The University Record, October 11, 1999

Museum of Art acquires scroll by Chinese master Kung Hsien

By Joanne Nesbit
New and Information Services

‘Mountain Dwelling’ will be featured with works of other master Chinese painters in an exhibit at the Museum in January. Photo courtesy Museum of Art
Thanks to the current economic situation in Asia, many superb works of art have suddenly become available on the antiques market. At the Hong Kong Sotheby’s auction last April, the Museum of Art obtained a hanging scroll titled “Mountain Dwelling” by the Chinese master Kung Hsien (c1618–89). An accomplished teacher, poet, calligrapher and painter, Kung Hsien was considered the leader of the Nanking school. Purchase of the scroll was made possible by a special fund for the acquisition of Asian art, part of the Margaret Watson Parker Fund.

Kung lived during a turbulent and chaotic era in Chinese history. Born during the decline of the Ming Dynasty, he witnessed the severe deterioration of the central government brought on by nefarious eunuchs and corrupt officials. In 1644, the Manchus, encouraged by the crumbling state of affairs, invaded and captured Peking and established the Ch’ing dynasty.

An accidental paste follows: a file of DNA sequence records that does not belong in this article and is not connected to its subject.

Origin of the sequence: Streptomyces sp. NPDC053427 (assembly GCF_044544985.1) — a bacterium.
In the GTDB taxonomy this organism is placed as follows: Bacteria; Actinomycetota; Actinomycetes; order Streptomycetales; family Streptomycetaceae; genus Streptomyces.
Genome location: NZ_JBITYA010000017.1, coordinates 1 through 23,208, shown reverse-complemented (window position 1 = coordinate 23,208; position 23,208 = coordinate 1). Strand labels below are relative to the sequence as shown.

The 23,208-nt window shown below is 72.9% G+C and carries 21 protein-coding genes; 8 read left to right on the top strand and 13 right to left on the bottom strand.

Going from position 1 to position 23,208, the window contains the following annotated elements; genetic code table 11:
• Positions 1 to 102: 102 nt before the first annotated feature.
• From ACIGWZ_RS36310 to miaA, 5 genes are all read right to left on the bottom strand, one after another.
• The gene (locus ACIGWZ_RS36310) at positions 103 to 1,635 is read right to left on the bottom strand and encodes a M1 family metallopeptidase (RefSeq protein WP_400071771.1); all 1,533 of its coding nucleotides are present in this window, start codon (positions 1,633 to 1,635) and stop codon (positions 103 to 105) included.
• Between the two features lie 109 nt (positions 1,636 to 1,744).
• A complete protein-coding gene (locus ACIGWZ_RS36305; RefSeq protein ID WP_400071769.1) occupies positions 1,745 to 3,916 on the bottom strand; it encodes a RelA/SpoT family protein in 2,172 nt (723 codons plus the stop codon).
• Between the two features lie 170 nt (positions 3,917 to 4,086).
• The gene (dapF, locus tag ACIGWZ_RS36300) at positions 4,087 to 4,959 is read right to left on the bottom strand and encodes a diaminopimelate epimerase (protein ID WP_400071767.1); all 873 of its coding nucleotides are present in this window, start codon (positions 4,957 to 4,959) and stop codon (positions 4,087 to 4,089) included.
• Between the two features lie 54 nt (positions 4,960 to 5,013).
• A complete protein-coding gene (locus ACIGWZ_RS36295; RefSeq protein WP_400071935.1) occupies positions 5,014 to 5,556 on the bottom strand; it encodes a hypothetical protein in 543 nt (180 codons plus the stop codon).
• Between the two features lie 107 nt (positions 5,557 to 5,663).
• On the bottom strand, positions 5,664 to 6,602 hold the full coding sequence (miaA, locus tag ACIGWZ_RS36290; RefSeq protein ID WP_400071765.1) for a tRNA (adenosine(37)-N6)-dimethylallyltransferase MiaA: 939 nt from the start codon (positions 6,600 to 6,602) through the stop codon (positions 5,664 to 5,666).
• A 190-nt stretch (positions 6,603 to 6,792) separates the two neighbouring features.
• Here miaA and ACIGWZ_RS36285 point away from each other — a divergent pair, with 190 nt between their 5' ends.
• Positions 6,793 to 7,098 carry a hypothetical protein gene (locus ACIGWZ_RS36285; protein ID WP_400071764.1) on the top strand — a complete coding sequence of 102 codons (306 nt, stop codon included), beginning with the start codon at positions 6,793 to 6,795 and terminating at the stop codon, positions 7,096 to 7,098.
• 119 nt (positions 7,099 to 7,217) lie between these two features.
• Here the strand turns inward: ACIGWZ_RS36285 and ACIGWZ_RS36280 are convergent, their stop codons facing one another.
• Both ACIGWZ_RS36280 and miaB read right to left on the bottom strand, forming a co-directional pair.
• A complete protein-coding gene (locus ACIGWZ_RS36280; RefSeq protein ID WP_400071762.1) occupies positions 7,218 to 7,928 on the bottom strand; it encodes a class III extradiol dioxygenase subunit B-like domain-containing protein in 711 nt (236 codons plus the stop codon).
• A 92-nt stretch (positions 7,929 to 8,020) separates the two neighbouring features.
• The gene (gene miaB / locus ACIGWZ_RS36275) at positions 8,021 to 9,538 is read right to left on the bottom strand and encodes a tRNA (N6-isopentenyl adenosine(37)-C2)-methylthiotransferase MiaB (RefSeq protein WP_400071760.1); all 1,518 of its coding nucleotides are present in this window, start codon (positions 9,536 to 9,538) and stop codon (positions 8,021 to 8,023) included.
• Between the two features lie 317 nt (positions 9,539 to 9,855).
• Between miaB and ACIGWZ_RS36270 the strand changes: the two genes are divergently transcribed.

“Patriotic artists like Kung were filled with a righteous indignation that often was reflected in their art,” explains Marshall P.S. Wu, senior curator of Asian art at the Museum. “Because of their patriotism and loyalty to the Ming court, later scholars came to designate them as ‘remnant painters.’”

In 1664 Kung Hsien settled in Nanking, where he built a small house on the slope of Mt. Ch’ing-liang, which means “clear and cold hill.” “Kung felt a strong sense of attachment to his home, as evidenced by the many paintings he completed with Mt. Ch’ing-liang as a setting,” Wu says. “The Museum’s new scroll, which includes a small hut perched halfway up a mountain facing a river, depicts this property. Kung’s refined use of this motif can be understood as an invitation to the viewer to immerse oneself in nature.”

“Day after day, I gaze at the mountain and never tire of it. I wonder how many can forget their mundane affairs, exit the city, and enjoy this splendor,” reads Kung’s inscription.